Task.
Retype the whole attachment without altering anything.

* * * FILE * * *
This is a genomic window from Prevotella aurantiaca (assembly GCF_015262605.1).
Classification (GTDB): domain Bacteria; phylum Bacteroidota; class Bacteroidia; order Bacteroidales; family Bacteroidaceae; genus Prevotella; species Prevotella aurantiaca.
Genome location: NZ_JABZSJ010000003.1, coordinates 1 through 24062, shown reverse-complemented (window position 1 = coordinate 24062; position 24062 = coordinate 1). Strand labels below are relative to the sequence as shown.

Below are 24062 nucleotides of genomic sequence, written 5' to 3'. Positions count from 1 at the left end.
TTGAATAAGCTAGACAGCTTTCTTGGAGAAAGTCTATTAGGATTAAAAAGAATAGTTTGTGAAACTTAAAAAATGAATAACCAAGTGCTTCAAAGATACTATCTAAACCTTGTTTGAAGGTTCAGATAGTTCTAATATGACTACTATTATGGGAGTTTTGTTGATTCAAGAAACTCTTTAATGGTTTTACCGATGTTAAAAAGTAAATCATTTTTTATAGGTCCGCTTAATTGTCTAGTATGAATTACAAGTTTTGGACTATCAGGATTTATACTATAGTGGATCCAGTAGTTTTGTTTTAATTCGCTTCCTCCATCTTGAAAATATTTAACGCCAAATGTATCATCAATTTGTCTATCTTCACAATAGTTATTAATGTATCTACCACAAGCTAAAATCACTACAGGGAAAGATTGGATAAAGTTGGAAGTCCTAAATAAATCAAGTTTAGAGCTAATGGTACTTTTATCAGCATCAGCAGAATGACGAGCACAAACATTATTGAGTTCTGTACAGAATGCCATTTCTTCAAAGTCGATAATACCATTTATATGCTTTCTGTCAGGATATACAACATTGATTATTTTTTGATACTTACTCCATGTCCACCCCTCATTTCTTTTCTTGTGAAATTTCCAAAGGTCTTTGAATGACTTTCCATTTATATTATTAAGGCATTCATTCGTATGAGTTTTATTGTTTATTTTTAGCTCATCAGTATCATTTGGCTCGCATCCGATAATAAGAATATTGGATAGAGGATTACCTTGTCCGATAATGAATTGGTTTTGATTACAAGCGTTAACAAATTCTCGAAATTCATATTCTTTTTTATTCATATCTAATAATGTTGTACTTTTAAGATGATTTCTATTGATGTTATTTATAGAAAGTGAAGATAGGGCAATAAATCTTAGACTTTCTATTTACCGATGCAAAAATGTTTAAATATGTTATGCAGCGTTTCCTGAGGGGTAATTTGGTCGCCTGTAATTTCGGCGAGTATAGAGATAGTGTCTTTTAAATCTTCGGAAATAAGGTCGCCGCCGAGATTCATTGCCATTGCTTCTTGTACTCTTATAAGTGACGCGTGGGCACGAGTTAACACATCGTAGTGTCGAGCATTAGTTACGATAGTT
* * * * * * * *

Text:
This is a genomic window from Prevotella aurantiaca (assembly GCF_015262605.1).
Classification (GTDB): domain Bacteria; phylum Bacteroidota; class Bacteroidia; order Bacteroidales; family Bacteroidaceae; genus Prevotella; species Prevotella aurantiaca.
Genome location: NZ_JABZSJ010000003.1, coordinates 1 through 24062, shown reverse-complemented (window position 1 = coordinate 24062; position 24062 = coordinate 1). Strand labels below are relative to the sequence as shown.

Below are 24062 nucleotides of genomic sequence, written 5' to 3'. Positions count from 1 at the left end.
TTGAATAAGCTAGACAGCTTTCTTGGAGAAAGTCTATTAGGATTAAAAAGAATAGTTTGTGAAACTTAAAAAATGAATAACCAAGTGCTTCAAAGATACTATCTAAACCTTGTTTGAAGGTTCAGATAGTTCTAATATGACTACTATTATGGGAGTTTTGTTGATTCAAGAAACTCTTTAATGGTTTTACCGATGTTAAAAAGTAAATCATTTTTTATAGGTCCGCTTAATTGTCTAGTATGAATTACAAGTTTTGGACTATCAGGATTTATACTATAGTGGATCCAGTAGTTTTGTTTTAATTCGCTTCCTCCATCTTGAAAATATTTAACGCCAAATGTATCATCAATTTGTCTATCTTCACAATAGTTATTAATGTATCTACCACAAGCTAAAATCACTACAGGGAAAGATTGGATAAAGTTGGAAGTCCTAAATAAATCAAGTTTAGAGCTAATGGTACTTTTATCAGCATCAGCAGAATGACGAGCACAAACATTATTGAGTTCTGTACAGAATGCCATTTCTTCAAAGTCGATAATACCATTTATATGCTTTCTGTCAGGATATACAACATTGATTATTTTTTGATACTTACTCCATGTCCACCCCTCATTTCTTTTCTTGTGAAATTTCCAAAGGTCTTTGAATGACTTTCCATTTATATTATTAAGGCATTCATTCGTATGAGTTTTATTGTTTATTTTTAGCTCATCAGTATCATTTGGCTCGCATCCGATAATAAGAATATTGGATAGAGGATTACCTTGTCCGATAATGAATTGGTTTTGATTACAAGCGTTAACAAATTCTCGAAATTCATATTCTTTTTTATTCATATCTAATAATGTTGTACTTTTAAGATGATTTCTATTGATGTTATTTATAGAAAGTGAAGATAGGGCAATAAATCTTAGACTTTCTATTTACCGATGCAAAAATGTTTAAATATGTTATGCAGCGTTTCCTGAGGGGTAATTTGGTCGCCTGTAATTTCGGCGAGTATAGAGATAGTGTCTTTTAAATCTTCGGAAATAAGGTCGCCGCCGAGATTCATTGCCATTGCTTCTTGTACTCTTATAAGTGACGCGTGGGCACGAGTTAACACATCGTAGTGTCGAGCATTAGTTACGATAGTT